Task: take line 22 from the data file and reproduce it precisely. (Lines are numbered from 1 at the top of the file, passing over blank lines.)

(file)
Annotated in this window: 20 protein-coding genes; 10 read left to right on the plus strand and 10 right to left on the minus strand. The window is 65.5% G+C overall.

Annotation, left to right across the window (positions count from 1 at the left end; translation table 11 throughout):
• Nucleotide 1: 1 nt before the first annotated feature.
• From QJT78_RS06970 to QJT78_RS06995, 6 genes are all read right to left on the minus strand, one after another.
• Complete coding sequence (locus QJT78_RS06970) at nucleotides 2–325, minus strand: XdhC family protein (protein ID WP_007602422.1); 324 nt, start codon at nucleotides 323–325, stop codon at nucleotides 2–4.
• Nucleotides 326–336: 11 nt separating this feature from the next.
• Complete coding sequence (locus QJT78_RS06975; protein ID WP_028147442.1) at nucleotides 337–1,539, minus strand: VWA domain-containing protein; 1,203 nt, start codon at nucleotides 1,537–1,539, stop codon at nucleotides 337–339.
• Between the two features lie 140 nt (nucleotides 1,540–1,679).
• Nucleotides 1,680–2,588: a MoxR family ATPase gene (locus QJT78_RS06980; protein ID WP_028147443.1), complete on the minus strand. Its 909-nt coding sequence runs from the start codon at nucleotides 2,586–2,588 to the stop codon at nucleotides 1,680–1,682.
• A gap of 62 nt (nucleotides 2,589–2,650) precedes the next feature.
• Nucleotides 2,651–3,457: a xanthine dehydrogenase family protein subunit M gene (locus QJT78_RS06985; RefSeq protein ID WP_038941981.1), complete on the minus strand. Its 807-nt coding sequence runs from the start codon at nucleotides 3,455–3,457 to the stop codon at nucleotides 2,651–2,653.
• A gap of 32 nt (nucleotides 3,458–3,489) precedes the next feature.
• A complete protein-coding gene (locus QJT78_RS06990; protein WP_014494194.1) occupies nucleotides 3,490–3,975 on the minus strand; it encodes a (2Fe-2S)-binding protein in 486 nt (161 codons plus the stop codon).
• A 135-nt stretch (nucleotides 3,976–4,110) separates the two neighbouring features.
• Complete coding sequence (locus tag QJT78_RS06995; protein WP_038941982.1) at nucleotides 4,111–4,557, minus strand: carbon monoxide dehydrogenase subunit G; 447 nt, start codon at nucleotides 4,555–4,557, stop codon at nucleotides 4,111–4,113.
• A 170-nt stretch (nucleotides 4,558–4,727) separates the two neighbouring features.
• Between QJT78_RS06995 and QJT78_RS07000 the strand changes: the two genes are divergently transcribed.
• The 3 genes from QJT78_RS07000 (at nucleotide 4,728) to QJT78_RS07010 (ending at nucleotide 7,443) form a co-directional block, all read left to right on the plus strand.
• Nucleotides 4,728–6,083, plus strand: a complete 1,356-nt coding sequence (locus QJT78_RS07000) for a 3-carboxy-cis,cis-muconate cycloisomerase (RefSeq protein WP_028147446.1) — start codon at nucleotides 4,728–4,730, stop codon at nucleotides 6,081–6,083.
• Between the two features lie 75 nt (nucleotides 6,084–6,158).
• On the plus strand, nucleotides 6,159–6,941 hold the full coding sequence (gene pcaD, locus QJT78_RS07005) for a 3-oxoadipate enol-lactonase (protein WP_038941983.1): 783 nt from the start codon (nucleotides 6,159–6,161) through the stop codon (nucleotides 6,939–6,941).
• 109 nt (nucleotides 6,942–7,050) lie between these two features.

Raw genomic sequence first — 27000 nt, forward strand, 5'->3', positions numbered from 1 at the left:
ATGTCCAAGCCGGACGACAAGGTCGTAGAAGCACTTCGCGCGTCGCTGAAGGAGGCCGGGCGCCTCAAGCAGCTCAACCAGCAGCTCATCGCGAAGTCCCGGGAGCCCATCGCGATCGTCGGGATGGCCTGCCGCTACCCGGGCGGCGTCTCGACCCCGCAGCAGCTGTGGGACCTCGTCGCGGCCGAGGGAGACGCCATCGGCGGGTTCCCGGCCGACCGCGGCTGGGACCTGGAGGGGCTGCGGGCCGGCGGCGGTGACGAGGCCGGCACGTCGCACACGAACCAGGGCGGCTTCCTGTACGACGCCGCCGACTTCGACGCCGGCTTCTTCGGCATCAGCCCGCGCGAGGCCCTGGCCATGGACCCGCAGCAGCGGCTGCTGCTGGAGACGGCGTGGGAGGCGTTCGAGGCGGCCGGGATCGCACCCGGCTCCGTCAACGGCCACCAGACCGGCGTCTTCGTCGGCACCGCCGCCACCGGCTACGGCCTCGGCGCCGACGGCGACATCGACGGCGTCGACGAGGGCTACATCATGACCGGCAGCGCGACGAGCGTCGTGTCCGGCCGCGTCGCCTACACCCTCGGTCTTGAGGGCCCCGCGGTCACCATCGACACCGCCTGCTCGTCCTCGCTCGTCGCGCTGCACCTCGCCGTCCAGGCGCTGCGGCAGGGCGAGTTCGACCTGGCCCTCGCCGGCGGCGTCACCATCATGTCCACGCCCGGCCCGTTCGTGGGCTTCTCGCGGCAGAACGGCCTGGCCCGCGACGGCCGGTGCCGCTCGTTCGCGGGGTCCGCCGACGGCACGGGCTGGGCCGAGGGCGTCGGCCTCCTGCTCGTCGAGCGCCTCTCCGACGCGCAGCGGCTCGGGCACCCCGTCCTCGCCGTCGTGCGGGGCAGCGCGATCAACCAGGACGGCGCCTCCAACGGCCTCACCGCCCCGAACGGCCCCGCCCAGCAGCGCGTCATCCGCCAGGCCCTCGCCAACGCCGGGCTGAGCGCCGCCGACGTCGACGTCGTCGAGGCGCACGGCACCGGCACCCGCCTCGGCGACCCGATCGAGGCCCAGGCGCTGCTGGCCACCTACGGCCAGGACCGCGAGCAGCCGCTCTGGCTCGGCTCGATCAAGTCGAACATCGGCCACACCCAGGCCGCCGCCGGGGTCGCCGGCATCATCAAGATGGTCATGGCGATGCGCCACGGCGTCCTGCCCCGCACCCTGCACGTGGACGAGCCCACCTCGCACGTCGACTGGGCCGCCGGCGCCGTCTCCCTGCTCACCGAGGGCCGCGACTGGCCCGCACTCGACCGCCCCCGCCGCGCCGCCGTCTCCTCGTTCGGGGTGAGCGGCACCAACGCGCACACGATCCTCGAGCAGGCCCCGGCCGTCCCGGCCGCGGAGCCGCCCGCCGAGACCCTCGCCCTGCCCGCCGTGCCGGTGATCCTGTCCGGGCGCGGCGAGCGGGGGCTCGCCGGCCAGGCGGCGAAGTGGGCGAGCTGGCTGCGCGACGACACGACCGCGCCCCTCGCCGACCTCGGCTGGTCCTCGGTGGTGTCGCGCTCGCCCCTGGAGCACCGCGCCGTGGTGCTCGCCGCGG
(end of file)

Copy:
• 109 nt (nucleotides 6,942–7,050) lie between these two features.